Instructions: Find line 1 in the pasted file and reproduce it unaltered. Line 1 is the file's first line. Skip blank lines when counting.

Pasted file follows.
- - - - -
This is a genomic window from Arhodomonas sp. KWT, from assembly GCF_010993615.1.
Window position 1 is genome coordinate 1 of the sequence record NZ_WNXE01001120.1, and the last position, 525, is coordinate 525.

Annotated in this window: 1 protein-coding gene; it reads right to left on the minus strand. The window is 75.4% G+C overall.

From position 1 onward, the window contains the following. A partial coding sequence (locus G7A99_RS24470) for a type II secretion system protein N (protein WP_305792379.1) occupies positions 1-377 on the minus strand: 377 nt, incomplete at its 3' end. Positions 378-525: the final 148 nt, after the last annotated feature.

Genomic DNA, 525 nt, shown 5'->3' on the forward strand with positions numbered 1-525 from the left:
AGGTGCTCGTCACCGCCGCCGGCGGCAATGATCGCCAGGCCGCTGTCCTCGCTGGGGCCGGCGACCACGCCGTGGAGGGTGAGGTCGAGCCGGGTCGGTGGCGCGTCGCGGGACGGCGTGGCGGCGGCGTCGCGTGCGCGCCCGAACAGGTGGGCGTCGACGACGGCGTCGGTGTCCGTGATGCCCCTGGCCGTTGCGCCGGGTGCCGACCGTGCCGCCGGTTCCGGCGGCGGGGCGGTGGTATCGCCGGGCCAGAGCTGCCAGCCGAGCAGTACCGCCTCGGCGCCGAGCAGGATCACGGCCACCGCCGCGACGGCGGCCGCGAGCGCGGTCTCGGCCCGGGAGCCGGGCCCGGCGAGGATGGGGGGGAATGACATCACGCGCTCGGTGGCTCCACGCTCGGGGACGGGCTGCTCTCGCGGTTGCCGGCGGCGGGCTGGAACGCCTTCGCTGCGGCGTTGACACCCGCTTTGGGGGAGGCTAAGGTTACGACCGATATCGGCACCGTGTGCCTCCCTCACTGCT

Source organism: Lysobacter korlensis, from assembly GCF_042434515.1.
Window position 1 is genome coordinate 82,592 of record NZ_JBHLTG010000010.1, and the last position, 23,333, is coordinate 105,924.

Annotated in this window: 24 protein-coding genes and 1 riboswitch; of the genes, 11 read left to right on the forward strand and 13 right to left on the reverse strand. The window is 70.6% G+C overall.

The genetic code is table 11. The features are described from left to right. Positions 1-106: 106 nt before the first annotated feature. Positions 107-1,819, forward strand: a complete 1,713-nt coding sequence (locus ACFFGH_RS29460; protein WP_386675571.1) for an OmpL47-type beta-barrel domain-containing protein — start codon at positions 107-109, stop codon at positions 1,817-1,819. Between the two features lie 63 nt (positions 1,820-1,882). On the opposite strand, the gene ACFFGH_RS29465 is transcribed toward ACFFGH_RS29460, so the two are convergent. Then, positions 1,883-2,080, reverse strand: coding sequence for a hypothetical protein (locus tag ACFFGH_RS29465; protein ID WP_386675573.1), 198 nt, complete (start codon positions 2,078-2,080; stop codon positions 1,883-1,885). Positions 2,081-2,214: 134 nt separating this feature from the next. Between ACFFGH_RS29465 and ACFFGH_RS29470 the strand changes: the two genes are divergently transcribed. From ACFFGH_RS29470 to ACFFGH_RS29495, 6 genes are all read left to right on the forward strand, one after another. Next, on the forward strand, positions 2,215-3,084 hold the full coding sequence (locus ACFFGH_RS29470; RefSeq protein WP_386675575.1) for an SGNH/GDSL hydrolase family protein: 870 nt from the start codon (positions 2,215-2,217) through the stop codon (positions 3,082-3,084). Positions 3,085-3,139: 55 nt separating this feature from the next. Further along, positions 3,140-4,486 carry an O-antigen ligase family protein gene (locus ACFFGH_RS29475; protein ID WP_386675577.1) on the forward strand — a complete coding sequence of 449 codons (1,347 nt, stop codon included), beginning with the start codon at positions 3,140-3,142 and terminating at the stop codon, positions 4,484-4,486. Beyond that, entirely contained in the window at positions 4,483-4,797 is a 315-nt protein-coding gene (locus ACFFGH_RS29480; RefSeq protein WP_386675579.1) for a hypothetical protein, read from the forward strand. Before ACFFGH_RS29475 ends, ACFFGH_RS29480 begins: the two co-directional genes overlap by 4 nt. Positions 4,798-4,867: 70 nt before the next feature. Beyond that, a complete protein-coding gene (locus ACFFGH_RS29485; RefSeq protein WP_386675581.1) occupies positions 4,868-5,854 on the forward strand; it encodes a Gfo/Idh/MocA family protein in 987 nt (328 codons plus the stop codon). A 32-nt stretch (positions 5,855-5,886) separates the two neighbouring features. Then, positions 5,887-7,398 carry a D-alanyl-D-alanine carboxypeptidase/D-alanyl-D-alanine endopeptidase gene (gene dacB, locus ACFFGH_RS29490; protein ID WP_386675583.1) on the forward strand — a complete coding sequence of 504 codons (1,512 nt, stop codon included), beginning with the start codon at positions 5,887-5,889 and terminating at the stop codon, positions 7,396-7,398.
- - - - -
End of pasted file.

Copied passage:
This is a genomic window from Arhodomonas sp. KWT, from assembly GCF_010993615.1.